QE3 Options

June 18th, 2011
in Announcements, Op Ed

money shower

Guest Author: Edward Harrison, Credit Writedowns (See bio at end of article.)

The second round of quantitative easing is drawing to a close. Legitimately, the QE2 trade was ‘officially over’ in late March. My comments from March about a potential QE3 are still operative:

My sense from the totality of Fed communications - from both hawks and doves - is that they will stick to their original timetable and then pause. At that point they have to decide whether to mop up the excess reserves. If the economy is OK, they will start to sell Treasuries. If the economy is too fragile they will simply do nothing and wait. If the economy really sucks, the QE3 speculation can begin. The timetable depends entirely on the economy, of course. And Bernanke has said so. Bottom line: we are a long way away from either QE3 or raising rates. Over the near term, it's a question of what to do after QE2 is over.

Follow up:

Unfortunately, the US economy has weakened somewhat since that time and so the speculation about QE3 has gathered apace. Let me say a few words on this topic here. But, before I do so, let’s review How Quantitative Easing Really Works.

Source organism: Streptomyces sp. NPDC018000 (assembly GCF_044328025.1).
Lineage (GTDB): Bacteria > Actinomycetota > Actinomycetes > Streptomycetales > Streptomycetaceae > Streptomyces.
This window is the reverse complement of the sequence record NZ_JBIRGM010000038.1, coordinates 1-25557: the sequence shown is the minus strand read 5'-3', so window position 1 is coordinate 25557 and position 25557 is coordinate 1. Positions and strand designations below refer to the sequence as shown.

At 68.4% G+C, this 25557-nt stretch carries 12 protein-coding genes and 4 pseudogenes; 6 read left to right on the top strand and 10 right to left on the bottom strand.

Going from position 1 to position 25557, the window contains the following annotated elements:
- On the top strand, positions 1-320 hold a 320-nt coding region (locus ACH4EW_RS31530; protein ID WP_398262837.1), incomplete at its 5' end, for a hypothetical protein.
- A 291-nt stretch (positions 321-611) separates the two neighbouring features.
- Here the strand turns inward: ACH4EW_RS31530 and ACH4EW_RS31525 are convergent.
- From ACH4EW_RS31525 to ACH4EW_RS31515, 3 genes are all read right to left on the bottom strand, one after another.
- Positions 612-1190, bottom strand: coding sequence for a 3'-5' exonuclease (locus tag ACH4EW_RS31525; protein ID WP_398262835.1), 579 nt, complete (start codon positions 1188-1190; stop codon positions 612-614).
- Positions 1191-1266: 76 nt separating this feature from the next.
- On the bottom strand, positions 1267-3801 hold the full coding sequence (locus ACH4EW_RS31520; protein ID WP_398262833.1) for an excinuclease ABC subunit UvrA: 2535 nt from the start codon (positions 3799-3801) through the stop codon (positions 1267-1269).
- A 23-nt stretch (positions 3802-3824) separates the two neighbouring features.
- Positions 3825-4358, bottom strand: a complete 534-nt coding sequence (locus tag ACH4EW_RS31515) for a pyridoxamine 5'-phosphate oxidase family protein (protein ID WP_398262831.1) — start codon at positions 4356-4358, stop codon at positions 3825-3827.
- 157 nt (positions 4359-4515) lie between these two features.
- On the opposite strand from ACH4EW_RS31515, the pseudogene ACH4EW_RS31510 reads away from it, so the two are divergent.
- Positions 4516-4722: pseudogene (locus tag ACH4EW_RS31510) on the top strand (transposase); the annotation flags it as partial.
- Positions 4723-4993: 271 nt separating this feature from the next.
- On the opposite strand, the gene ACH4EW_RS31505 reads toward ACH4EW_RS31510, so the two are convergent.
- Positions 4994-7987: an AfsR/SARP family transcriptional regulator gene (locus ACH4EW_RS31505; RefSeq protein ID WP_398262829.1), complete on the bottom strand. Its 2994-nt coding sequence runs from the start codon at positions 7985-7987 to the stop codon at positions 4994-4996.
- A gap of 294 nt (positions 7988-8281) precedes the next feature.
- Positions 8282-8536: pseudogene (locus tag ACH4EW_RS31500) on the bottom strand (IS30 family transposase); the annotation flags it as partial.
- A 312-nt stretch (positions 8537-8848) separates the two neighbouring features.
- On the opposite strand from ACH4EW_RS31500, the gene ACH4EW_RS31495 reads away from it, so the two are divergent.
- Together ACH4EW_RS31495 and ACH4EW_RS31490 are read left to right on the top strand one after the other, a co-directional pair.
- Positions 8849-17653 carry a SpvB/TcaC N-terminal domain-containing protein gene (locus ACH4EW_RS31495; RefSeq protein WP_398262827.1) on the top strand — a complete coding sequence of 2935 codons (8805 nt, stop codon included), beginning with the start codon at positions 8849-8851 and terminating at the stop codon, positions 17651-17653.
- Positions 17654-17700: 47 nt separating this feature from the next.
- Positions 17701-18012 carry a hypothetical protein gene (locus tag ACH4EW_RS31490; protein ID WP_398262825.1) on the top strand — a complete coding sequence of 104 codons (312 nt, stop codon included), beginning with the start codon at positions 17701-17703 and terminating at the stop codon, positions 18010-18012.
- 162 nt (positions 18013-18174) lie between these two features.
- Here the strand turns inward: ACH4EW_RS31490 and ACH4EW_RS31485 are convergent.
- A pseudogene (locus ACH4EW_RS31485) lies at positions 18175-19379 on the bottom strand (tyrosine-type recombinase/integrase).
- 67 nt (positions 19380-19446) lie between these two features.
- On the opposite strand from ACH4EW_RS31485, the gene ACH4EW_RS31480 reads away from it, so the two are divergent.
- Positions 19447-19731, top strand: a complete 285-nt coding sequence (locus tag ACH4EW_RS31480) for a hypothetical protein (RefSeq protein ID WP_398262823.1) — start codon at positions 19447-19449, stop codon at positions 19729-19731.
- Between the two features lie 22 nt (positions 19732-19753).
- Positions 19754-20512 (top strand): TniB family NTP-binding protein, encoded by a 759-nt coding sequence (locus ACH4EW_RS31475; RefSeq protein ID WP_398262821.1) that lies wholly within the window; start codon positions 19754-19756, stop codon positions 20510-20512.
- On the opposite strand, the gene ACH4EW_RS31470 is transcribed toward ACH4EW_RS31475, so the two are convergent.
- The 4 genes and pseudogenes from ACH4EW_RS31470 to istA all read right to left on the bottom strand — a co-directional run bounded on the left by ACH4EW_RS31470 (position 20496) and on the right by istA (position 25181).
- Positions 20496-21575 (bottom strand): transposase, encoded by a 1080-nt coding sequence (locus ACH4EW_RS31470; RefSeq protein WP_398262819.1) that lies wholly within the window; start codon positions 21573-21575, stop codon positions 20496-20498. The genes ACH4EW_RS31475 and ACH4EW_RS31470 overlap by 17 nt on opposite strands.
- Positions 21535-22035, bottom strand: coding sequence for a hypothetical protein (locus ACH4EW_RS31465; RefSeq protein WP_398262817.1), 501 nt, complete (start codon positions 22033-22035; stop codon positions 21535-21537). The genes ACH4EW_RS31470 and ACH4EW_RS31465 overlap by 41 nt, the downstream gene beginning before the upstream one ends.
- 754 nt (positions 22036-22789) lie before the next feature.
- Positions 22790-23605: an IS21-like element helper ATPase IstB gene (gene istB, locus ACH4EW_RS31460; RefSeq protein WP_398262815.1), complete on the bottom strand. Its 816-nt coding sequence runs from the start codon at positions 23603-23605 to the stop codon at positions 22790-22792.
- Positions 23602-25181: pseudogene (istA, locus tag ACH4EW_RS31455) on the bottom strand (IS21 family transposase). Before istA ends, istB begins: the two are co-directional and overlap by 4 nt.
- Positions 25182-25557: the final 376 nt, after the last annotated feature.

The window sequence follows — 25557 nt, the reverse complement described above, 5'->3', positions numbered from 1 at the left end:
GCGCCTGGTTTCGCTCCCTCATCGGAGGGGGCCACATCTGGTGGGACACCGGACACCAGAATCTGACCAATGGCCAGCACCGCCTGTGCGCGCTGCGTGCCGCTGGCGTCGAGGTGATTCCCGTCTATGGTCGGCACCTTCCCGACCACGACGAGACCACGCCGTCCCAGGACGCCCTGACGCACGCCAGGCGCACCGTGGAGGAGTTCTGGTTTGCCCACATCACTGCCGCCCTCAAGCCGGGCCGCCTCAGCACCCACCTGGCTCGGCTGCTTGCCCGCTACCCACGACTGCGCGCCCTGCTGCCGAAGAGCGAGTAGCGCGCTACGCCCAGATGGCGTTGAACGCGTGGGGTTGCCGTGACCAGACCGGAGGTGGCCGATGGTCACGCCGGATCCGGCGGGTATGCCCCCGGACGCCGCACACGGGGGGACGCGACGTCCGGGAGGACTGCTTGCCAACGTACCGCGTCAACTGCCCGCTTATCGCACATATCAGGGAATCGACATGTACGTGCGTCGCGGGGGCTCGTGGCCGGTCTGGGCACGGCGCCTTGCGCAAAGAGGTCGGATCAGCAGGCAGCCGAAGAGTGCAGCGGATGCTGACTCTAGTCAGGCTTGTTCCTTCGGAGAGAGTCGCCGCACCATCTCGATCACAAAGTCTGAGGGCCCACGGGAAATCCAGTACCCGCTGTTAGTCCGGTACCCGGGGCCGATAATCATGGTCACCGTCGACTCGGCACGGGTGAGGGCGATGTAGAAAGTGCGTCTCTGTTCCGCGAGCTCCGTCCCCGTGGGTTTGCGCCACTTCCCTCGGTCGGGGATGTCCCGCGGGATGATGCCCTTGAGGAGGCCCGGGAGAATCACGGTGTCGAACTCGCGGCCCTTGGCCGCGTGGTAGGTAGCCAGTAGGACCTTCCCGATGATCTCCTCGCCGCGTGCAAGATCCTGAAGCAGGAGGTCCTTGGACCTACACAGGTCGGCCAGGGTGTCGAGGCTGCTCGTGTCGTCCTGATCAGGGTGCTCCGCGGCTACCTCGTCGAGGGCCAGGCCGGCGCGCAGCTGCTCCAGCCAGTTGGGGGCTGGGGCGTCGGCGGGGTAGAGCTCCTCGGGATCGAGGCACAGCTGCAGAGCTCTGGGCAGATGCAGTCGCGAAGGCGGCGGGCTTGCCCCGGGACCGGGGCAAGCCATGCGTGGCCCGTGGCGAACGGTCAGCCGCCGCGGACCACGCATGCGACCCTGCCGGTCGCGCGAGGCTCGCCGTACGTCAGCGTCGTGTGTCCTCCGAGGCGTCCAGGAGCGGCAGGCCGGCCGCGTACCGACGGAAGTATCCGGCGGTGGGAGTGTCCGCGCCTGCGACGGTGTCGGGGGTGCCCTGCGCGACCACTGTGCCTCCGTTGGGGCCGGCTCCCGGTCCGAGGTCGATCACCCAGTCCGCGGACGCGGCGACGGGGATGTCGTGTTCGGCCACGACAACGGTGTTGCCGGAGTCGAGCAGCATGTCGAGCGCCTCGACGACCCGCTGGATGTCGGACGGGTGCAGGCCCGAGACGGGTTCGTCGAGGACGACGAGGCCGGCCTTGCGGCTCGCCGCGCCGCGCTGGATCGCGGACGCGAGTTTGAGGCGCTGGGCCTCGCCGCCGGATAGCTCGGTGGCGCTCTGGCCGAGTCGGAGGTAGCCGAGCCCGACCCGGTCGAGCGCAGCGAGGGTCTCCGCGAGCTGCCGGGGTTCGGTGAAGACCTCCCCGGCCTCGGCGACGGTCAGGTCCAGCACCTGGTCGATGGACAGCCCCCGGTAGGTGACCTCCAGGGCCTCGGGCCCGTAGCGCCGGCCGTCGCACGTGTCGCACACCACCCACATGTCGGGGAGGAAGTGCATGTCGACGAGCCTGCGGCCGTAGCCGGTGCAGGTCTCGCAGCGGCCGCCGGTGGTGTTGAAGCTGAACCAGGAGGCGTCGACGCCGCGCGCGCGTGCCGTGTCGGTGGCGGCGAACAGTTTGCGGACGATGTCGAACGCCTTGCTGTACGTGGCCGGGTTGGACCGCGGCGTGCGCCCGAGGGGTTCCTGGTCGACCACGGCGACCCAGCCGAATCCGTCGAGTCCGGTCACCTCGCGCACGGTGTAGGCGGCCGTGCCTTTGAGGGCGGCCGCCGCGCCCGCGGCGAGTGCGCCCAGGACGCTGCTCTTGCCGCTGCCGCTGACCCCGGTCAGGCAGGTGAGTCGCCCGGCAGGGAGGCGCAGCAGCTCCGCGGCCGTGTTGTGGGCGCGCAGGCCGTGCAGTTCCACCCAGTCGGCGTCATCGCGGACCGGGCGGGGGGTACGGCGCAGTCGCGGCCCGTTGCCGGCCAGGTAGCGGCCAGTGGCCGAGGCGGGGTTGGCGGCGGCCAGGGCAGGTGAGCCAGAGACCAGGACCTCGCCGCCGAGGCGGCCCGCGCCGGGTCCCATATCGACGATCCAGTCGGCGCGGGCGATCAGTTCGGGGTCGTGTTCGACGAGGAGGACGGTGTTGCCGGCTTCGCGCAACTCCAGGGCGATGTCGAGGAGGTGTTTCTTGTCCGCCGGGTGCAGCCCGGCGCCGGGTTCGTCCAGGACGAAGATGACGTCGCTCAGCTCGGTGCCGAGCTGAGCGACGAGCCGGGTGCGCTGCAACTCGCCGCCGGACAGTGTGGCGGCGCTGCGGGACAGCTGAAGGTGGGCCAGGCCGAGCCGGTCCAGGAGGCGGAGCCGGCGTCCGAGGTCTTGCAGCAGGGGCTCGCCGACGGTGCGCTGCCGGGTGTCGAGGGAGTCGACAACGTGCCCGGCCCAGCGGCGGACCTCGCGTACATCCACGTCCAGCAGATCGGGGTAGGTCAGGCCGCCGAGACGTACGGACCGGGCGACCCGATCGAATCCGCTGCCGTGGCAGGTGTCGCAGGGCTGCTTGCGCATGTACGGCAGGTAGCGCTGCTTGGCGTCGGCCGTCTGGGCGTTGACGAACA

1. Quantitative easing is simply large scale asset purchases (LSAP) by the central bank. The central bank is permitted by law to purchase a wide range of assets including but not limited to Treasury securities, mortgage-backed securities, or municipal bonds.
  2. In QE1, the Fed purchased nearly $1.75 trillion of Treasury, agency, and agency mortgage-backed securities through the LSAP programs.
  3. The second round of quantitative easing was concentrated on purchases of medium-maturity Treasury securities only, meaning the Fed bought these securities in exchange for reserve deposits it had created expressly for that purpose.
  4. As such, QE2 Is Equivalent to Issuing Treasury Bills. As John Cochrane recently stated, “With near-zero short-term interest rates, and bank reserves paying interest, money is exactly the same thing as short-term government debt. A bank doesn't care whether it owns reserves or three-month Treasury bills that currently payless than 0.1 percent.”